Question: "What does it mean to be contrite? What is contrition?"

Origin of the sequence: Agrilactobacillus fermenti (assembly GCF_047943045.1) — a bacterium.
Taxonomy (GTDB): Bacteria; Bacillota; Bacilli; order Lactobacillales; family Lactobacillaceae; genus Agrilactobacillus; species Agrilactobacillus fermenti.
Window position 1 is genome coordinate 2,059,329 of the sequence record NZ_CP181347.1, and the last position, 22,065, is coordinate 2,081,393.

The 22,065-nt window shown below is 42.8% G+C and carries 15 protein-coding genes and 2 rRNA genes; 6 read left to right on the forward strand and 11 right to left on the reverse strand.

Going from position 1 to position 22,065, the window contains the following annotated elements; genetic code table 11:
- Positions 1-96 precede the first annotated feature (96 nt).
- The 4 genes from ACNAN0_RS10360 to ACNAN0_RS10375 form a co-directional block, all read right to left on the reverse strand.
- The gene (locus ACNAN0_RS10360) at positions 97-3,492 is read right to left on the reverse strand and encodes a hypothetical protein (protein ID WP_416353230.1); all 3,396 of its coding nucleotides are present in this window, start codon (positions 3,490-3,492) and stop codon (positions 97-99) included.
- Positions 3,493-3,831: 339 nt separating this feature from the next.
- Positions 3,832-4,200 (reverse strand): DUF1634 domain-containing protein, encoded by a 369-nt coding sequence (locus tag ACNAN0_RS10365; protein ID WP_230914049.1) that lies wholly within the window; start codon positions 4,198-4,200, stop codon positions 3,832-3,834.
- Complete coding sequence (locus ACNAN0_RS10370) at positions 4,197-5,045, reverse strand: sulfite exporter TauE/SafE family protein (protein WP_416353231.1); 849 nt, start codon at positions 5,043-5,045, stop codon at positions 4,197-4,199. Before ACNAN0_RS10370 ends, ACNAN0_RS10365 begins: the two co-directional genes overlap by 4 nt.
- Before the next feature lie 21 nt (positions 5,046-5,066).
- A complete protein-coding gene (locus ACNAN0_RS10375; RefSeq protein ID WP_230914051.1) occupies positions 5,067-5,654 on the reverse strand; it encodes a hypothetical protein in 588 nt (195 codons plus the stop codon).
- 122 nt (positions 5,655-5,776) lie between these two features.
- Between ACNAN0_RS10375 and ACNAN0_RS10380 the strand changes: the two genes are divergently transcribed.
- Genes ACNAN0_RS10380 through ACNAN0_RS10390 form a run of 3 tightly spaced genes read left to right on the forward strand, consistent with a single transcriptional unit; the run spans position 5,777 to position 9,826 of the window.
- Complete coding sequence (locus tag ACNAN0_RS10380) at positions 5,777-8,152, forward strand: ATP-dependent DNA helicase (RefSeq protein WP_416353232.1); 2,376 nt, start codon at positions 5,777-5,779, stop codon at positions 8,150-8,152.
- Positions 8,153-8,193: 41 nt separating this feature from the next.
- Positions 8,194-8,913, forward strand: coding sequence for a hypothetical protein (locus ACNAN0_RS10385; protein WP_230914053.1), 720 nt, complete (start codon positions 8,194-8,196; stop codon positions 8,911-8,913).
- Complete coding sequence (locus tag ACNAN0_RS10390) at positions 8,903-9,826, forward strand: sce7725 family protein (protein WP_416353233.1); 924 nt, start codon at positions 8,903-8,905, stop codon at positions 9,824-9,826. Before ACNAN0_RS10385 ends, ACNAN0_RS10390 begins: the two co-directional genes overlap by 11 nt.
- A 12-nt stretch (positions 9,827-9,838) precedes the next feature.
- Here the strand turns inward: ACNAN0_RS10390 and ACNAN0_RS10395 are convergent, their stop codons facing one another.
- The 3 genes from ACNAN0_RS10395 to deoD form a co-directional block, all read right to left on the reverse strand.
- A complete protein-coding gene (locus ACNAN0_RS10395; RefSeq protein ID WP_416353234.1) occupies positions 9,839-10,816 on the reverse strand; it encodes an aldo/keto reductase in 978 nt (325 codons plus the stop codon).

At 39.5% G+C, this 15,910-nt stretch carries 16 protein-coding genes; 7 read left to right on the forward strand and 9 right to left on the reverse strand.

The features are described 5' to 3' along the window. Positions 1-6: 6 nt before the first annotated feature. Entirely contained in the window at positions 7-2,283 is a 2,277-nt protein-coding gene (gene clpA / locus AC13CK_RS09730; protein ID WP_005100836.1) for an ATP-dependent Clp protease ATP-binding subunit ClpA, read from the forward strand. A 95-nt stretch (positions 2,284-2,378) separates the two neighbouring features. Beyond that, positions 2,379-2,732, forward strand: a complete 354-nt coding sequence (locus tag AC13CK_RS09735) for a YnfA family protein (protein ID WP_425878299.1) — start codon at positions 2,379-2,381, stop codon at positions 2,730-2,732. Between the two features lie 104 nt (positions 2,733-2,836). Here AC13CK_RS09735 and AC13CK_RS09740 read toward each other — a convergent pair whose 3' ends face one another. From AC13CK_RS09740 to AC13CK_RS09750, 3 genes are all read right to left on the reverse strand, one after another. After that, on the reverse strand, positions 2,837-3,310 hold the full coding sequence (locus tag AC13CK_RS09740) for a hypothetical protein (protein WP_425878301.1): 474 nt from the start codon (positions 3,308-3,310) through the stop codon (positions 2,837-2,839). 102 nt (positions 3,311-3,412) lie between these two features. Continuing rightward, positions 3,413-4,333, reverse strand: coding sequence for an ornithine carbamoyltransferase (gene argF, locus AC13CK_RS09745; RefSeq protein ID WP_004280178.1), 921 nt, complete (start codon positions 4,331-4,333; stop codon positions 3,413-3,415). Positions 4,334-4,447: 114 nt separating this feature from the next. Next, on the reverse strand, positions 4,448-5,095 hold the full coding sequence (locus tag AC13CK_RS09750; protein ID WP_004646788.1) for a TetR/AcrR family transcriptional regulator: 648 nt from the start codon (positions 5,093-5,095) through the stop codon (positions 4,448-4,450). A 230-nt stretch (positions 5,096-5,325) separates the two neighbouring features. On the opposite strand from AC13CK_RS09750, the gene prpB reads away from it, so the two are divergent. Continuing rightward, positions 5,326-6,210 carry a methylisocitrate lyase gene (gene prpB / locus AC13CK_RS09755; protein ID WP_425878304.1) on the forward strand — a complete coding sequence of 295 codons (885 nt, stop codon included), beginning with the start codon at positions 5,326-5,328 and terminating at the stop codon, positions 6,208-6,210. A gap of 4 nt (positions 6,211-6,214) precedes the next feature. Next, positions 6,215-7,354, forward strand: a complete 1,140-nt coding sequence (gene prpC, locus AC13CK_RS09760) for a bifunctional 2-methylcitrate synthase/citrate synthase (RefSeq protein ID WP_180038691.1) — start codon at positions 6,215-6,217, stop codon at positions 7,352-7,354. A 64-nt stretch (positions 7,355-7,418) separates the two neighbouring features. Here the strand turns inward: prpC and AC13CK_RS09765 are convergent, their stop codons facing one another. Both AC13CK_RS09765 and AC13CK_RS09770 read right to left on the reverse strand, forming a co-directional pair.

Answer: The Bible speaks often of a contrite heart. In Isaiah 66:2, the Lord says, “These are the ones I look on with favor: those who are humble and contrite in spirit, and who tremble at my word.” And in Psalm 51:17, David writes, “The sacrifices of God are a broken spirit; a broken and contrite heart, O God, you will not despise.” Contrition is spoken of as something God likes, and it is linked in these verses to humility, brokenness, and a healthy fear of God’s Word. So what exactly does it mean to be contrite? According to the International Bible Encyclopedia, “A contrite heart is one in which the natural pride and self-sufficiency have been completely humbled by the consciousness of guilt.” The Hebrew and Greek words often translated “contrite” actually mean “crushed, crippled, or broken.” When contrite modifies heart, we get the picture of a conscience that is crushed by the weight of its own guilt. When a human spirit stops justifying its wrong choices, awakens to the depth of its depravity, and humbly accepts God’s righteous condemnation of sin, contrition is present. A contrite heart offers no excuses and shifts no blame. It fully agrees with God about how evil it is. A contrite heart throws itself upon the mercy of God, knowing that it deserves nothing but righteous wrath (Isaiah 6:5; Psalm 41:4). The place of contrition is a blessed place to be. God says, “I live in a high and holy place, but also with the one who is contrite and lowly in spirit, to revive the spirit of the lowly and to revive the heart of the contrite” (Isaiah 57:15). The contrite are promised a dwelling place with God. Their broken hearts will be revitalized. Jesus illustrates what a contrite heart looks like in Luke 18:10–14. The humble repentance that God desires is contrasted with self-righteousness in the Parable of the Pharisee and the Tax Collector. The eloquent prayer of the proud Pharisee did not reach the heart of God, but the humble cry of the repentant sinner brought forgiveness. They both needed mercy, but only the contrite heart was in a position to receive it. Jesus also referenced a contrite heart in the Beatitudes when He said, “Blessed are those who mourn, for they shall be comforted” (Matthew 5:4). The “mourning” here is a grief over one’s own sin. The mercy and forgiveness of God comfort those who see their sin the way He sees it. A contrite heart does not take the forgiveness of God for granted. It is grieved over its own sin and what that sin cost the Son of God (2 Corinthians 5:21). Contrition is a key factor in true repentance. Without it, we are like the proud Pharisee, going through the motions of religion but harboring arrogance in our hearts. Contrition agrees that a heart intent on following Christ must reject evil in all its forms. A contrite heart harbors no thoughts of repeating its sin; rather, it seeks the strength of God to overcome sin and move on toward holiness (1 Peter 1:15–16).